The Mishna on today’s daf discusses ona’ah – unfair business transactions (see above, daf 50) – in a case where a coin had less value than its true weight. In this case, while Rabbi Shimon rules that ona’ah remains at one-sixth the value of the coin, other tanna’im suggest that it is a smaller amount. Rabbi Meir suggests that ona’ah will be at one-twenty-fourth the value of the coin and Rabbi Yehuda suggests one-twelfth.
In answer to the Gemara’s question – why is there agreement about ona’ah in the case of a tallit (clothing), but not in the case of a coin – we find two opinions.
According to Rava, there really is an argument in both cases; the first Mishna only presented Rabbi Shimon’s position, but Rabbi Meir and Rabbi Yehuda would keep their positions in all cases.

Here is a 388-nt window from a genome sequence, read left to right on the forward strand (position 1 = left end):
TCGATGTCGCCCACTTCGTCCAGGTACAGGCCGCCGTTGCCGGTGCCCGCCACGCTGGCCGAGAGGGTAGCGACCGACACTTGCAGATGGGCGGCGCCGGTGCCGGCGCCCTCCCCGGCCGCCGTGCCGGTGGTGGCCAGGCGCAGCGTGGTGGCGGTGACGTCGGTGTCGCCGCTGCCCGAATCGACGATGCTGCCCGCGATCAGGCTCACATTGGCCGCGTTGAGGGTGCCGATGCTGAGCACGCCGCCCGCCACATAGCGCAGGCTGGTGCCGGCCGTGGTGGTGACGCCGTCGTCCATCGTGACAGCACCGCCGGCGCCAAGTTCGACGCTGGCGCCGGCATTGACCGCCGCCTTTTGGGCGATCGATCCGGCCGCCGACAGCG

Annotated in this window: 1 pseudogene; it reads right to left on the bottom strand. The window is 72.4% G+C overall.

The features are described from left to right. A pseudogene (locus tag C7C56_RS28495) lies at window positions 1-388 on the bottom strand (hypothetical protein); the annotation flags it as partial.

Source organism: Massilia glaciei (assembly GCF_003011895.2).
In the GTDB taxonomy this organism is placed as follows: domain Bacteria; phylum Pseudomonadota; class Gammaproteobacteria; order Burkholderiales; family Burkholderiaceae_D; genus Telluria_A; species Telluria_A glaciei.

According to Abaye, there is a basic difference between clothing and coins. Clothing is something that people wear and use, and are willing to overspend on and therefore, a minimal overcharge is considered insignificant. Coins, on the other hand, only have value as exchange, and if a person receives less than he was supposed to he will not “forgive” the difference.
Tosafot ask how we should approach other objects, aside from clothing and coins. What would the rule be with regard to fruit, for example?
The Meiri says that coins are generally seen as a means to purchase food, so fruit would be treated like coins. The Ramban disagreed, arguing that Abaye’s main point was to distinguish between things that have some intrinsic use and coins that are only of symbolic value to purchase things. Therefore it is specifically with regard to coins that the exact value is so important, and ona’ah will apply more readily.